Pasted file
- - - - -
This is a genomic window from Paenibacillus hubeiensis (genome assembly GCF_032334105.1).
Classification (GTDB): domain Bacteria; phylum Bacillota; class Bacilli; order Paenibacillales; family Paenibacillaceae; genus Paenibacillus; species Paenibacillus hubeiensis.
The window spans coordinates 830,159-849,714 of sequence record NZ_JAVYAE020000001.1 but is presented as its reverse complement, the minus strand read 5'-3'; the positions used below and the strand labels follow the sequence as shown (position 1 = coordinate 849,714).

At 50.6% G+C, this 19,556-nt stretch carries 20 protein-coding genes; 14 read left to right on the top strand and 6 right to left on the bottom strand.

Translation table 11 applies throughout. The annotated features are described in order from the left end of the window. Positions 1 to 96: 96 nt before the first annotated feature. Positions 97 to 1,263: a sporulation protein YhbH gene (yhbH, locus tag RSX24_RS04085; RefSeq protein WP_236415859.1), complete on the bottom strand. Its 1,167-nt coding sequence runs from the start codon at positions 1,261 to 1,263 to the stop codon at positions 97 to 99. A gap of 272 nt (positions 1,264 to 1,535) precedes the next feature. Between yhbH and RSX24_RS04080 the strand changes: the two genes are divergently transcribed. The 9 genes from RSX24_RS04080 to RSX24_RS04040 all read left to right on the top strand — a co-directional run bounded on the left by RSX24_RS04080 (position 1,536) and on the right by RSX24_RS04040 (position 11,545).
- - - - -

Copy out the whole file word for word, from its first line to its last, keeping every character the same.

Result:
This is a genomic window from Paenibacillus hubeiensis (genome assembly GCF_032334105.1).
Classification (GTDB): domain Bacteria; phylum Bacillota; class Bacilli; order Paenibacillales; family Paenibacillaceae; genus Paenibacillus; species Paenibacillus hubeiensis.
The window spans coordinates 830,159-849,714 of sequence record NZ_JAVYAE020000001.1 but is presented as its reverse complement, the minus strand read 5'-3'; the positions used below and the strand labels follow the sequence as shown (position 1 = coordinate 849,714).

At 50.6% G+C, this 19,556-nt stretch carries 20 protein-coding genes; 14 read left to right on the top strand and 6 right to left on the bottom strand.

Translation table 11 applies throughout. The annotated features are described in order from the left end of the window. Positions 1 to 96: 96 nt before the first annotated feature. Positions 97 to 1,263: a sporulation protein YhbH gene (yhbH, locus tag RSX24_RS04085; RefSeq protein WP_236415859.1), complete on the bottom strand. Its 1,167-nt coding sequence runs from the start codon at positions 1,261 to 1,263 to the stop codon at positions 97 to 99. A gap of 272 nt (positions 1,264 to 1,535) precedes the next feature. Between yhbH and RSX24_RS04080 the strand changes: the two genes are divergently transcribed. The 9 genes from RSX24_RS04080 to RSX24_RS04040 all read left to right on the top strand — a co-directional run bounded on the left by RSX24_RS04080 (position 1,536) and on the right by RSX24_RS04040 (position 11,545).